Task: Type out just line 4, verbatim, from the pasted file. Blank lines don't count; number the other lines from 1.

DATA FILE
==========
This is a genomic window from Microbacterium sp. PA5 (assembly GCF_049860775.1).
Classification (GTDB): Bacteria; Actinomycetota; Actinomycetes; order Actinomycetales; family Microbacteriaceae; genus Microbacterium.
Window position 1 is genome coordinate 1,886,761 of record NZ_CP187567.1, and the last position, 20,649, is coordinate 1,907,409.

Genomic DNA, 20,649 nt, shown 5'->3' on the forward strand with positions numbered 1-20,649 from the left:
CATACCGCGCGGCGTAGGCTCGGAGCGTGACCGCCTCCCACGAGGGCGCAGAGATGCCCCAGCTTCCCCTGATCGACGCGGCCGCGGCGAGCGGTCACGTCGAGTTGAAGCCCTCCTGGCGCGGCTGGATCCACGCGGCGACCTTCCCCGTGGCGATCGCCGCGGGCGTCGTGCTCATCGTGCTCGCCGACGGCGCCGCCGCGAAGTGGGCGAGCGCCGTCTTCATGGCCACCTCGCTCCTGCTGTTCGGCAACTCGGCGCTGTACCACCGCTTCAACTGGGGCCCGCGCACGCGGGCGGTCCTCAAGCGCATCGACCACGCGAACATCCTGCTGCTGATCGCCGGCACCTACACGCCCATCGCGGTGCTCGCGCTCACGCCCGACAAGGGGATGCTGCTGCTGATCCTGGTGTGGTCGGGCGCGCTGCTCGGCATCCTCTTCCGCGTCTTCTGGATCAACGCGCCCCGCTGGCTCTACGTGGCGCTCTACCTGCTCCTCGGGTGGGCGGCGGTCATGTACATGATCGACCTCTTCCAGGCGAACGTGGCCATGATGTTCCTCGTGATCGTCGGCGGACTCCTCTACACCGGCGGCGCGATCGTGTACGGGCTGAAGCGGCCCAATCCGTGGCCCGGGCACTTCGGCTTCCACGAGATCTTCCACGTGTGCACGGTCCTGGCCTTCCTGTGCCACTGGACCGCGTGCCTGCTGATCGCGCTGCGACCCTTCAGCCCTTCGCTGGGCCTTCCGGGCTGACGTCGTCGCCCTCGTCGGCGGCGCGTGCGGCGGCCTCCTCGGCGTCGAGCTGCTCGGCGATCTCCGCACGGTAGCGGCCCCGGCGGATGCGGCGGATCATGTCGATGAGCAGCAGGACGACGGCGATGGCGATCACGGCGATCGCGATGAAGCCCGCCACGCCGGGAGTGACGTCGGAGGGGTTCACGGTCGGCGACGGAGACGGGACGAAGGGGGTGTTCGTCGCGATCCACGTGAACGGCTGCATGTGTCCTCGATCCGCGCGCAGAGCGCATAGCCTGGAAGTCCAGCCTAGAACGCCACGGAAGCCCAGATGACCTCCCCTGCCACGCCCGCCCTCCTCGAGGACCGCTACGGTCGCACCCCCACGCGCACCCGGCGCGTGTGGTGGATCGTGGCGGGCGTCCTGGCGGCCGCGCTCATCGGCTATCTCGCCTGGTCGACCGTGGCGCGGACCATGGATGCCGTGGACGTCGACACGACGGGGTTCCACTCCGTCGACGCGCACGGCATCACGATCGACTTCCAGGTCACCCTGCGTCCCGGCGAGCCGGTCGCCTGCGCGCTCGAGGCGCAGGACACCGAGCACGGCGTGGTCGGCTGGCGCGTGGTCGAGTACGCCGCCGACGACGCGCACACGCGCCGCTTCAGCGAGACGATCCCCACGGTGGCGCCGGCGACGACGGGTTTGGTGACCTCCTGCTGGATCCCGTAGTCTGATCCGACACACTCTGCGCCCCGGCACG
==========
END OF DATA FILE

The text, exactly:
Genomic DNA, 20,649 nt, shown 5'->3' on the forward strand with positions numbered 1-20,649 from the left: